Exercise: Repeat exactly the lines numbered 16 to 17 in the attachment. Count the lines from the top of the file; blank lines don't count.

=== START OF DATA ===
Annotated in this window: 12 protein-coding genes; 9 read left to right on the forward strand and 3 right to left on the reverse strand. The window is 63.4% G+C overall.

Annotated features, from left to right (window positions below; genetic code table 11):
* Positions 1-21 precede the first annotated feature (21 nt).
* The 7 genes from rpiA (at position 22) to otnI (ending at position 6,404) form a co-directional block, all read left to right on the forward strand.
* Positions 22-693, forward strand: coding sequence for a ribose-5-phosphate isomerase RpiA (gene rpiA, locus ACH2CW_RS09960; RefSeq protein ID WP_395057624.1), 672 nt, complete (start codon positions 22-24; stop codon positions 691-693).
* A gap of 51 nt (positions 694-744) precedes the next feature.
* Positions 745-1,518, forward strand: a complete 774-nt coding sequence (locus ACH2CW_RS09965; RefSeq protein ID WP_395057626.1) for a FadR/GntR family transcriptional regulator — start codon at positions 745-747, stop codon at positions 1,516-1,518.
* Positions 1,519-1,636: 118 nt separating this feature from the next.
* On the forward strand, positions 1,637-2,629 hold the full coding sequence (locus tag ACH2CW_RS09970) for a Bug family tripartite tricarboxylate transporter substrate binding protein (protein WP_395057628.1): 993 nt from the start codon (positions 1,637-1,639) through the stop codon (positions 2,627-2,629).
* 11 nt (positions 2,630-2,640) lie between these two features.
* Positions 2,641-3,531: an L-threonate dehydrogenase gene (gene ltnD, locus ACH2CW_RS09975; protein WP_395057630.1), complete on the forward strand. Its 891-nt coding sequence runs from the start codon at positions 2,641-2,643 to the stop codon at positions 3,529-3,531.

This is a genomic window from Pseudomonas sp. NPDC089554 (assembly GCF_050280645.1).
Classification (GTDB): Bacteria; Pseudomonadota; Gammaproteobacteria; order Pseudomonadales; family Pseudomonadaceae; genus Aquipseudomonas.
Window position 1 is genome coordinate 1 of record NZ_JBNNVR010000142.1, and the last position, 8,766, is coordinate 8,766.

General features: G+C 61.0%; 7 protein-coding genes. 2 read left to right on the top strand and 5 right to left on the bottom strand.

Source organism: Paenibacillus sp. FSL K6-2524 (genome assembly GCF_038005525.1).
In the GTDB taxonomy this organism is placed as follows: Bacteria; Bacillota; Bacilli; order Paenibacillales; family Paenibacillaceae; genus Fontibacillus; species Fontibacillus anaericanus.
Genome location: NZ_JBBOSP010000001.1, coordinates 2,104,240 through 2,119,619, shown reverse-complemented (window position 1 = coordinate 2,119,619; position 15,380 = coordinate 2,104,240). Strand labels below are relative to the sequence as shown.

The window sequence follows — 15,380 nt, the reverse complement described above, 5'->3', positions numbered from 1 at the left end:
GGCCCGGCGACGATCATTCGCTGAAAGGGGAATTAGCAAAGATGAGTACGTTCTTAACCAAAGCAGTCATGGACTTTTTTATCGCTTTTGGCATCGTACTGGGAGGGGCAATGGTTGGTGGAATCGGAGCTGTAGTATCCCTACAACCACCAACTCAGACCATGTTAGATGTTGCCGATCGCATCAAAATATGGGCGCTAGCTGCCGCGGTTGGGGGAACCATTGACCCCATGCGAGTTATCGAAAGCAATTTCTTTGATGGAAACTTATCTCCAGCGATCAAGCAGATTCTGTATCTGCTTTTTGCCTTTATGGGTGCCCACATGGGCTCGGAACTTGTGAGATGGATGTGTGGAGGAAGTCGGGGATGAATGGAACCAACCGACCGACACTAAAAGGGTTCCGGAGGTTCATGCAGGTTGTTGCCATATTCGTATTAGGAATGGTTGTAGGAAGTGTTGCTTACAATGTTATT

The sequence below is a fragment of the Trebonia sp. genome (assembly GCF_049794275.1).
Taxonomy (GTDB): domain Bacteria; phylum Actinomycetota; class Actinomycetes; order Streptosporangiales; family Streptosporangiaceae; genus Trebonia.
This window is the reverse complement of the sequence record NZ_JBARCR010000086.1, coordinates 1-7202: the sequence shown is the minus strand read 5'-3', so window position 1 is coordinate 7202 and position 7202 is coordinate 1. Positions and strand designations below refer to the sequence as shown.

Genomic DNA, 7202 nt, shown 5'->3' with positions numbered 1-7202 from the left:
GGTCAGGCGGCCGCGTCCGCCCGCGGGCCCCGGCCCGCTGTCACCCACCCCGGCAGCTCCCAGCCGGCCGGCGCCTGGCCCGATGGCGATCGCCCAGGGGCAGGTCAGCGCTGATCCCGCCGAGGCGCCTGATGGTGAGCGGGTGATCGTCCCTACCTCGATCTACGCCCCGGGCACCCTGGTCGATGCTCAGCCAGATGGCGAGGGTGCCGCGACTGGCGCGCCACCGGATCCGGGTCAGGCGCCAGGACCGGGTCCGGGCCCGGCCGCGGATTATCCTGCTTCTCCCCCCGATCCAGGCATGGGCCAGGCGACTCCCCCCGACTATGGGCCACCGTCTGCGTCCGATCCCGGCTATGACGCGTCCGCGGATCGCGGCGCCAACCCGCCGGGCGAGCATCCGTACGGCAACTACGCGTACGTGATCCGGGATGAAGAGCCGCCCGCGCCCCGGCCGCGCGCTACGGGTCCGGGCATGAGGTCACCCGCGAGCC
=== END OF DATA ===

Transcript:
Source organism: Paenibacillus sp. FSL K6-2524 (genome assembly GCF_038005525.1).
In the GTDB taxonomy this organism is placed as follows: Bacteria; Bacillota; Bacilli; order Paenibacillales; family Paenibacillaceae; genus Fontibacillus; species Fontibacillus anaericanus.